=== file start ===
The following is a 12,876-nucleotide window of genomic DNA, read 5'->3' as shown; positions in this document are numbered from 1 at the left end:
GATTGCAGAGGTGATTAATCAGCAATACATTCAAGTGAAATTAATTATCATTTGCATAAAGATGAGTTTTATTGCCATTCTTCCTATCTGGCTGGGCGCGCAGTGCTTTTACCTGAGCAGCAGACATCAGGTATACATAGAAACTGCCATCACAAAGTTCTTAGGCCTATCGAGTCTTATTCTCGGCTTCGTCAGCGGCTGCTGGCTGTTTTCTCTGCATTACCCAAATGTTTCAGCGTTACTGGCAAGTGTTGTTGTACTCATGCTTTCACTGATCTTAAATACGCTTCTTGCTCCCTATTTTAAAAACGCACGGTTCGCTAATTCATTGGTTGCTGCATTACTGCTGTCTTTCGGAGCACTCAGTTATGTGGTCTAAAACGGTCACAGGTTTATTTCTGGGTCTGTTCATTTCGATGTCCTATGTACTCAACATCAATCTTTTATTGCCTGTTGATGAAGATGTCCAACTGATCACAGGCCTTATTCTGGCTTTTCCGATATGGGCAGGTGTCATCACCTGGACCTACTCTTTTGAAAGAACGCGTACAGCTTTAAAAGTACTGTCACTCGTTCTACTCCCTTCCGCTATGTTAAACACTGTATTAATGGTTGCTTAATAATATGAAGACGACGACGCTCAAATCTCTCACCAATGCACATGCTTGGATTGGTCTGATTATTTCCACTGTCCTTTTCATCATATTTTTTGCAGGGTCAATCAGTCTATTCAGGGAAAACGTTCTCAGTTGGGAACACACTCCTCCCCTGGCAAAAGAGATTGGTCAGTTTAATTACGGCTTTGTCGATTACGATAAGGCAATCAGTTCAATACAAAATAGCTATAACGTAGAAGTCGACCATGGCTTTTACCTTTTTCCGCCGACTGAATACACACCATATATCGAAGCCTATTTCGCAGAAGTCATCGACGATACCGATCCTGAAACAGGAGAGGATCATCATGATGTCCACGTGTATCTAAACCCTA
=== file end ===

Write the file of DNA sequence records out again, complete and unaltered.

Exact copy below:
The following is a 12,876-nucleotide window of genomic DNA, read 5'->3' as shown; positions in this document are numbered from 1 at the left end:
GATTGCAGAGGTGATTAATCAGCAATACATTCAAGTGAAATTAATTATCATTTGCATAAAGATGAGTTTTATTGCCATTCTTCCTATCTGGCTGGGCGCGCAGTGCTTTTACCTGAGCAGCAGACATCAGGTATACATAGAAACTGCCATCACAAAGTTCTTAGGCCTATCGAGTCTTATTCTCGGCTTCGTCAGCGGCTGCTGGCTGTTTTCTCTGCATTACCCAAATGTTTCAGCGTTACTGGCAAGTGTTGTTGTACTCATGCTTTCACTGATCTTAAATACGCTTCTTGCTCCCTATTTTAAAAACGCACGGTTCGCTAATTCATTGGTTGCTGCATTACTGCTGTCTTTCGGAGCACTCAGTTATGTGGTCTAAAACGGTCACAGGTTTATTTCTGGGTCTGTTCATTTCGATGTCCTATGTACTCAACATCAATCTTTTATTGCCTGTTGATGAAGATGTCCAACTGATCACAGGCCTTATTCTGGCTTTTCCGATATGGGCAGGTGTCATCACCTGGACCTACTCTTTTGAAAGAACGCGTACAGCTTTAAAAGTACTGTCACTCGTTCTACTCCCTTCCGCTATGTTAAACACTGTATTAATGGTTGCTTAATAATATGAAGACGACGACGCTCAAATCTCTCACCAATGCACATGCTTGGATTGGTCTGATTATTTCCACTGTCCTTTTCATCATATTTTTTGCAGGGTCAATCAGTCTATTCAGGGAAAACGTTCTCAGTTGGGAACACACTCCTCCCCTGGCAAAAGAGATTGGTCAGTTTAATTACGGCTTTGTCGATTACGATAAGGCAATCAGTTCAATACAAAATAGCTATAACGTAGAAGTCGACCATGGCTTTTACCTTTTTCCGCCGACTGAATACACACCATATATCGAAGCCTATTTCGCAGAAGTCATCGACGATACCGATCCTGAAACAGGAGAGGATCATCATGATGTCCACGTGTATCTAAACCCTA